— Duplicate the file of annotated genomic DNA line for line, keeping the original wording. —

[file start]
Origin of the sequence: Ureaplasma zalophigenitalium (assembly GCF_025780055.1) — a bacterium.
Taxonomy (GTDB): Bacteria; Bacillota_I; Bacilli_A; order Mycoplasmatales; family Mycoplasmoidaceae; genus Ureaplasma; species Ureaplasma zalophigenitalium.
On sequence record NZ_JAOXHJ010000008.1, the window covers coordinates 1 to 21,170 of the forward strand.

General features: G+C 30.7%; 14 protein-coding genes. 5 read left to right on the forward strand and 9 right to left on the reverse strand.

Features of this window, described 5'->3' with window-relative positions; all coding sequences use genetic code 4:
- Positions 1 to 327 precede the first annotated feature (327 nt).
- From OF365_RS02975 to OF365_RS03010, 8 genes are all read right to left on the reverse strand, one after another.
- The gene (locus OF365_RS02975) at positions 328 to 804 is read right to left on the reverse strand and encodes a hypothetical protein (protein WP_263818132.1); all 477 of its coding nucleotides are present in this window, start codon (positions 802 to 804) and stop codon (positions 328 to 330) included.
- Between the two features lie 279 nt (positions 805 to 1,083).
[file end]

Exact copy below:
Origin of the sequence: Ureaplasma zalophigenitalium (assembly GCF_025780055.1) — a bacterium.
Taxonomy (GTDB): Bacteria; Bacillota_I; Bacilli_A; order Mycoplasmatales; family Mycoplasmoidaceae; genus Ureaplasma; species Ureaplasma zalophigenitalium.
On sequence record NZ_JAOXHJ010000008.1, the window covers coordinates 1 to 21,170 of the forward strand.

General features: G+C 30.7%; 14 protein-coding genes. 5 read left to right on the forward strand and 9 right to left on the reverse strand.

Features of this window, described 5'->3' with window-relative positions; all coding sequences use genetic code 4:
- Positions 1 to 327 precede the first annotated feature (327 nt).
- From OF365_RS02975 to OF365_RS03010, 8 genes are all read right to left on the reverse strand, one after another.
- The gene (locus OF365_RS02975) at positions 328 to 804 is read right to left on the reverse strand and encodes a hypothetical protein (protein WP_263818132.1); all 477 of its coding nucleotides are present in this window, start codon (positions 802 to 804) and stop codon (positions 328 to 330) included.
- Between the two features lie 279 nt (positions 805 to 1,083).